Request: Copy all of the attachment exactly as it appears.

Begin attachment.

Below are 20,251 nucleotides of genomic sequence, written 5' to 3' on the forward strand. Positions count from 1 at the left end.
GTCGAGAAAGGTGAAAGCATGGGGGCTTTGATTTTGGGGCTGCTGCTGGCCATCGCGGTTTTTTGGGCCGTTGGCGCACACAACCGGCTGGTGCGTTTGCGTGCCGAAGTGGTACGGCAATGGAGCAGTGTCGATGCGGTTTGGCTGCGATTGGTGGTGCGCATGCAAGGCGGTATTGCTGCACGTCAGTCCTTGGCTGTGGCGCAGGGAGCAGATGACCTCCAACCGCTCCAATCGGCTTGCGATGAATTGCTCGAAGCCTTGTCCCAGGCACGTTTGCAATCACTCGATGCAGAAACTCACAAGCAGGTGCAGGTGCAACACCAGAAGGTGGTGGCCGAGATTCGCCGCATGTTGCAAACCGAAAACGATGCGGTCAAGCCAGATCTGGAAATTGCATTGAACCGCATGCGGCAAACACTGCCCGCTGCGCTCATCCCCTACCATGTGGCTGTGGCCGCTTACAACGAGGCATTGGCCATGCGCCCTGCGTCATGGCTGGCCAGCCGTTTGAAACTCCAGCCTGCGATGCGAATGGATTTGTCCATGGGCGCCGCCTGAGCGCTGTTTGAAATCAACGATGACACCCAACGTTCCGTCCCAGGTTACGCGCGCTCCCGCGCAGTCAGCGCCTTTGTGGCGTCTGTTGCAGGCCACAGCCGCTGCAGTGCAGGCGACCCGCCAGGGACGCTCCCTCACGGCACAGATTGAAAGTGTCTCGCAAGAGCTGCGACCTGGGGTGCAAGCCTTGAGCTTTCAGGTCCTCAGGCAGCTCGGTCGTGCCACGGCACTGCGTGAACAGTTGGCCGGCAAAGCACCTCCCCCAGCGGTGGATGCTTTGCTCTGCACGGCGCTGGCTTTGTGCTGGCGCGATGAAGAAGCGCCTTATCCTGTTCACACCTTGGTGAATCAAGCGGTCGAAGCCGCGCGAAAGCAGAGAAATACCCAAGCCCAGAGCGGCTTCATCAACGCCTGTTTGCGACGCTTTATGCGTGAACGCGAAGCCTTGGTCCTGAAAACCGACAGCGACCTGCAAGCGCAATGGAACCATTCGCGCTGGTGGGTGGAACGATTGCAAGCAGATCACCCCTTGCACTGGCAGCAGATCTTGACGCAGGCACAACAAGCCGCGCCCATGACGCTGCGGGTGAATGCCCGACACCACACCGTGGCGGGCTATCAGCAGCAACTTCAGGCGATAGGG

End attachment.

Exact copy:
Below are 20,251 nucleotides of genomic sequence, written 5' to 3' on the forward strand. Positions count from 1 at the left end.
GTCGAGAAAGGTGAAAGCATGGGGGCTTTGATTTTGGGGCTGCTGCTGGCCATCGCGGTTTTTTGGGCCGTTGGCGCACACAACCGGCTGGTGCGTTTGCGTGCCGAAGTGGTACGGCAATGGAGCAGTGTCGATGCGGTTTGGCTGCGATTGGTGGTGCGCATGCAAGGCGGTATTGCTGCACGTCAGTCCTTGGCTGTGGCGCAGGGAGCAGATGACCTCCAACCGCTCCAATCGGCTTGCGATGAATTGCTCGAAGCCTTGTCCCAGGCACGTTTGCAATCACTCGATGCAGAAACTCACAAGCAGGTGCAGGTGCAACACCAGAAGGTGGTGGCCGAGATTCGCCGCATGTTGCAAACCGAAAACGATGCGGTCAAGCCAGATCTGGAAATTGCATTGAACCGCATGCGGCAAACACTGCCCGCTGCGCTCATCCCCTACCATGTGGCTGTGGCCGCTTACAACGAGGCATTGGCCATGCGCCCTGCGTCATGGCTGGCCAGCCGTTTGAAACTCCAGCCTGCGATGCGAATGGATTTGTCCATGGGCGCCGCCTGAGCGCTGTTTGAAATCAACGATGACACCCAACGTTCCGTCCCAGGTTACGCGCGCTCCCGCGCAGTCAGCGCCTTTGTGGCGTCTGTTGCAGGCCACAGCCGCTGCAGTGCAGGCGACCCGCCAGGGACGCTCCCTCACGGCACAGATTGAAAGTGTCTCGCAAGAGCTGCGACCTGGGGTGCAAGCCTTGAGCTTTCAGGTCCTCAGGCAGCTCGGTCGTGCCACGGCACTGCGTGAACAGTTGGCCGGCAAAGCACCTCCCCCAGCGGTGGATGCTTTGCTCTGCACGGCGCTGGCTTTGTGCTGGCGCGATGAAGAAGCGCCTTATCCTGTTCACACCTTGGTGAATCAAGCGGTCGAAGCCGCGCGAAAGCAGAGAAATACCCAAGCCCAGAGCGGCTTCATCAACGCCTGTTTGCGACGCTTTATGCGTGAACGCGAAGCCTTGGTCCTGAAAACCGACAGCGACCTGCAAGCGCAATGGAACCATTCGCGCTGGTGGGTGGAACGATTGCAAGCAGATCACCCCTTGCACTGGCAGCAGATCTTGACGCAGGCACAACAAGCCGCGCCCATGACGCTGCGGGTGAATGCCCGACACCACACCGTGGCGGGCTATCAGCAGCAACTTCAGGCGATAGGG